Adultery not only ruins marriages, but it also has legal significance in divorce.

Adultery by either spouse during the marriage creates fault grounds for a total divorce under Georgia law.(1) Adultery in that context is defined as sexual intercourse with a person of either sex other than one’s spouse.(2) The need to plead adultery in order to “obtain” a divorce is unnecessary today since most divorces are now granted on the “no-fault” grounds that the marriage is “irretrievably broken with no chance of reconciliation.”(3)

Proving allegations of adultery in a divorce action presents challenges, since an adulterous spouse rarely will admit the affair, and eyewitness testimony seldom exists. Because adultery remains a crime under Georgia law (albeit a misdemeanor offense), a spouse in a divorce action can invoke rights granted under the Fifth Amendment of the United States Constitution and under the Georgia Constitution to refuse to answer incriminating questions regarding his/her alleged acts of adultery.(4)

To deal with those impediments, Georgia law permits parties to prove adultery by circumstantial evidence. Such evidence, however, must infer as a necessary conclusion that adultery was committed, and evidence fairly susceptible of two interpretations – one consistent with innocence and the other with guilt – will not suffice.(5) In addition, a jury or judge trying a divorce action or any other civil proceeding may draw an unfavorable inference against a party who claims a privileged refusal to testify. In other words, the finder of fact (whether judge or jury) may deem the privileged refusal to testify as an implied admission that a truthful answer would tend to prove that the witness had committed the incriminating act.(6)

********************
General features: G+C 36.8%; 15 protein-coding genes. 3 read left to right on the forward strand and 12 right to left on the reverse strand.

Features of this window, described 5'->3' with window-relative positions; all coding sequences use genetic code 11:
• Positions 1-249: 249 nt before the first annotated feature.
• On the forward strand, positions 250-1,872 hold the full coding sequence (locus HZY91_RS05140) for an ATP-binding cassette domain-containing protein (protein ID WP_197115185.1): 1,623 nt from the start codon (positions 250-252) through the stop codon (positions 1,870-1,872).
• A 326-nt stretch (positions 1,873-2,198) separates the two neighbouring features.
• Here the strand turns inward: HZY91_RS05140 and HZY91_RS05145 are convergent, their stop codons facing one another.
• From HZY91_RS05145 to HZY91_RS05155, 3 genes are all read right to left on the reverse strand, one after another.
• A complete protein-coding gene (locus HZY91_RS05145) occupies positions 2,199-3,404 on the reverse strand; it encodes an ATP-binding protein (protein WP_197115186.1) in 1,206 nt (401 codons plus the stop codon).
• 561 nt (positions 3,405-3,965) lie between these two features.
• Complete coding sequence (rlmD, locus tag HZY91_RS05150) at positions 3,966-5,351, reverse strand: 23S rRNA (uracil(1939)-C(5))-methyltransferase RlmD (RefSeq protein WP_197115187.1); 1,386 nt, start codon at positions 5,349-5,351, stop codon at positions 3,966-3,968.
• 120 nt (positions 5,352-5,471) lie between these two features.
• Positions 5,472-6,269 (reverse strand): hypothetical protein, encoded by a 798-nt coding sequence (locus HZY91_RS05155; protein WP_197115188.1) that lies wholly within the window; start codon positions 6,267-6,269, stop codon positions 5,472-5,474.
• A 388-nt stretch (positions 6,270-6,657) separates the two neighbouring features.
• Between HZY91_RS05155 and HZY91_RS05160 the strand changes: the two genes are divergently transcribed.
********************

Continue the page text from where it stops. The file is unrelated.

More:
Perhaps the greatest legal significance of adultery in divorce today rests in that conduct’s impact on alimony rights. Under Georgia law, “[a] party shall not be entitled to alimony if it is established by a preponderance of the evidence that the separation between the parties was caused by that party’s adultery or desertion.”(7) Thus, if adultery by the party seeking alimony caused the dissolution of a marriage, it bars that party from receiving alimony. Adultery is also relevant on the issue of equitable division of assets in divorce. Adultery may be a relevant factor in a child custody case if it impacts the child.


(1) O.C.G.A. § 19-5-3(6). (2) Owens v. Owens, 247 Ga. 139(2), 274 S.E.2d 484 (1981). (3) O.C.G.A. § 19-5-3(13). (4) O.C.G.A. § 16-6-19; U.S. Const. am. 5; Ga. Const. art. I, § I, para. XVI. See also Temple v. Temple, 228 Ga. 73, 184 S.E.2d 183 (1971) (recognizing spouse’s right to invoke Fifth Amendment privilege in a divorce action, in response to deposition questions pertaining to his adultery). (5) Johnson v. Johnson, 218 Ga. 28(1), 126 S.E.2d 229 (1962). (6) Simpson v. Simpson, 233 Ga. 17, 21, 290 S.E.2d 611 (1974). (7) O.C.G.A. § 19-6-1(b).

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